In theory, the prompt for the Duke Immerse students in Tuesday’s seminar of Ethics in an Unjust World was straightforward. Taking a question posed by essayist Jennine Capó Crucet in her book My Time Among the Whites, each student was asked: How many of your college professors have looked like you?
Using beads that corresponded to racial categories from the US Census, each steadily built out a multicolored string of that—while peppered with green, purple, and red beads to symbolize non-white professors—mostly hued to a baseline of clear beads that reflected the predominantly white faculty. The exercise is crude and simplistic, of course: “Race is not as simple as a bead,” said Adam Hollowell, the course’s instructor and senior research associate at the Samuel DuBois Cook Center on Social Equity. But by its conclusion, when everyone tallied up their beads, the point was clear: While some students had had fifteen or sixteen professors that reflected their racial identity, others had had just one or two.
Such disparities can entrench poor outcomes for both students and faculty in the “out-group” categories. As black and brown professors teach courses that may reflect race and cultural complexities, their classes are seen as niche, whereas those taught by white faculty are seen as “universal” subject fields—even if these social complexities warrant inclusion—think Public Policy, History, or Economics. Minority students struggle to find mentors in their desired field of study, or simply get the message that their voices and perspectives aren’t valued in that field. As one current public policy student said, “I found it hard to believe that there wasn’t an expert on that topic who looked like me.”
The few minority professors who succeed in academia (and especially into these “universal” subject areas where face greater underrepresentation) also face a heftier burden when it comes to mentorship.. If every student wants a mentor who looks like them, the black faculty encounter time commitments on a scale that white faculty don’t, providing white professors the disproportional extra hours research and study. “And what happens if I publish more research?” Hollowell asked. “I might get promoted!”
And so, even in the enlightened world of academia, black faculty often find themselves working twice as hard for half as much. But they face other unique obstacles, as explained guest lecturer Keisha Bentley-Edwards, an Assistant Professor of General Internal Medicine Associate at Duke and the director of research and the director of the Health Equity Working Group at the Cook Center. When teaching, Bentley-Edwards explains, something like a course evaluation, which might be an afterthought for a white professor (and especially a white male professor), can become a cesspool of racist, sexist vitriol. Yet those evaluations, indeed, matter when determining tenure and career trajectories.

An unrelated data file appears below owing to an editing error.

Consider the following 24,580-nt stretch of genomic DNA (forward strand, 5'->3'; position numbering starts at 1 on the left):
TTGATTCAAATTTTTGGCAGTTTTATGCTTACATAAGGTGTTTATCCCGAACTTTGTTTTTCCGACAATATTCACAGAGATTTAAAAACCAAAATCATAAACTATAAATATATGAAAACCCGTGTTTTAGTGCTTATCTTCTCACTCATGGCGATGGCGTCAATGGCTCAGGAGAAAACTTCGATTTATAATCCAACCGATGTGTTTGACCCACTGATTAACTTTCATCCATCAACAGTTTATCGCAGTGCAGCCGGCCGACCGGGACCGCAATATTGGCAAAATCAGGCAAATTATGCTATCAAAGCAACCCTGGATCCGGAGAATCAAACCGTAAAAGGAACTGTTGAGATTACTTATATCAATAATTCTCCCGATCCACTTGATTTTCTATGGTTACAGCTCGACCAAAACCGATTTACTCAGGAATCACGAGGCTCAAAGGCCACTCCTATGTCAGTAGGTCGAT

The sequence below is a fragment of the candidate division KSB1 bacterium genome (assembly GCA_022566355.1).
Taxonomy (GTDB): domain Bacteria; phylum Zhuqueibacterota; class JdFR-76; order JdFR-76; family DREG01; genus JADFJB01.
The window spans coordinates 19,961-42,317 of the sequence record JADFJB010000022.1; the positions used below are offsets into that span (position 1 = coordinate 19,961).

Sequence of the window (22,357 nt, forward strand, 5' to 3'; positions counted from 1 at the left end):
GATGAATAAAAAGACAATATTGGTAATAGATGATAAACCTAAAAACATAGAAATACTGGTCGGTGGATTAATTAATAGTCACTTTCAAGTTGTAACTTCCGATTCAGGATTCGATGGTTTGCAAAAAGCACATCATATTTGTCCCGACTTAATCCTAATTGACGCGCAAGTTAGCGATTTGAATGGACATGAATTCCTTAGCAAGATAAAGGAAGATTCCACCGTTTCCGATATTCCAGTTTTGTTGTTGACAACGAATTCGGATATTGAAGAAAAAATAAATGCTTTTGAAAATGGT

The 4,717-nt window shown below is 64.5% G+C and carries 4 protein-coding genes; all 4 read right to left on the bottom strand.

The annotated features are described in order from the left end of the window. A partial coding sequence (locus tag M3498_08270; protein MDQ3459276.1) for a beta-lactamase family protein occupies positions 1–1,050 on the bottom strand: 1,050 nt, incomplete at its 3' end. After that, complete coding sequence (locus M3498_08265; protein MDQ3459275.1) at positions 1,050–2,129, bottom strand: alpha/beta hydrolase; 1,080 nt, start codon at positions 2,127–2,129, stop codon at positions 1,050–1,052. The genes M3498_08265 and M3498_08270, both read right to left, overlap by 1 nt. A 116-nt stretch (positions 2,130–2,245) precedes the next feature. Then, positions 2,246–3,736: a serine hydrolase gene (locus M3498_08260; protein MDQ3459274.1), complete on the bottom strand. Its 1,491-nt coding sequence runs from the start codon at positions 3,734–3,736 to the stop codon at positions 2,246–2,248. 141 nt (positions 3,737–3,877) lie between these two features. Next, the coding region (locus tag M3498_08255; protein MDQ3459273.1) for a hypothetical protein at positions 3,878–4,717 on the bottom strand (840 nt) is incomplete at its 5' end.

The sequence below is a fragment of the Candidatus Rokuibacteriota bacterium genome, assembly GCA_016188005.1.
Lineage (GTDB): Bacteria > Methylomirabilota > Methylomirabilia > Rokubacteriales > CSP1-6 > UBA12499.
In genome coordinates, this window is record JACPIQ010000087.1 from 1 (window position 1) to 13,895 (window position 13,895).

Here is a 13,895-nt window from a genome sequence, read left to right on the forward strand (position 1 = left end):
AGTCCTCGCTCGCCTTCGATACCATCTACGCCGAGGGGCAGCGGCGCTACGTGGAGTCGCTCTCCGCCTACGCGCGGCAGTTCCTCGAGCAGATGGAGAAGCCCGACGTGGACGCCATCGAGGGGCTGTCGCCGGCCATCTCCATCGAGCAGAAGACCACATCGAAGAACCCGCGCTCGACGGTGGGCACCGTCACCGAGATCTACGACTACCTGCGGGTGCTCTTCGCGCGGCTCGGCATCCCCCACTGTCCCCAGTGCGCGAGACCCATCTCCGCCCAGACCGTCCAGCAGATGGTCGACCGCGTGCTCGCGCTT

Moreover, while one might recognize the existing blindspots on a subject, that doesn’t mean one’s perspective will be valued. As she made forays into her field Bentley-Edwards recalls, holding up an almost entirely clear-beaded string, feeling some of her grad school professors weren’t invested in her. Long-focused on the intersections of race, health, and religiosity, she discovered a lack of nuance in many of these studies when it came to black people, where—in the rare sample that included them—black participants would be grouped under the fabricated umbrella of “The Black Church.” Said Bentley-Edwards, noting the roughly eighty thousand historically black churches in this country: “I’ve never seen a denomination that said ‘Black Church.”
“Even though we think about religion and faith as race-neutral,” she said, “the outcomes were indicating that faith was not race-neutral.” After struggling to put together the right team of researchers to earn funding, since coming to Duke Bentley-Edwards has found success in recent years, landing a National Institutes of Health (NIH) grant to examine, for example, the connections between religiosity and physical and mental health in black populations in particular.
When a student asked what drives her research, Bentley-Edwards noted her personal tie to the material—that it wasn’t until she left her local community for college that she learned a high infant mortality rate wasn’t universal, that she recognizes her family members in a lot of these religious studies. Such a connection isn’t unique; after all, everyone thinks the questions they answer are important.
But not everyone asks the same questions. Context is crucial, and different perspectives spark different inquiries which lead to different conclusions. Given her background, and how that differs from many in her field, it’s no surprise that Bentley-Edwards recognizes the need for additional inquiry—whether it’s investigating the varying rates of obesity across different denominations of black Christians, or understanding why the black infant mortality rate has, for the past thirty-five years, been twice the corresponding rate for whites. “A lot of times,” she said, “I get mad about what’s not known.”
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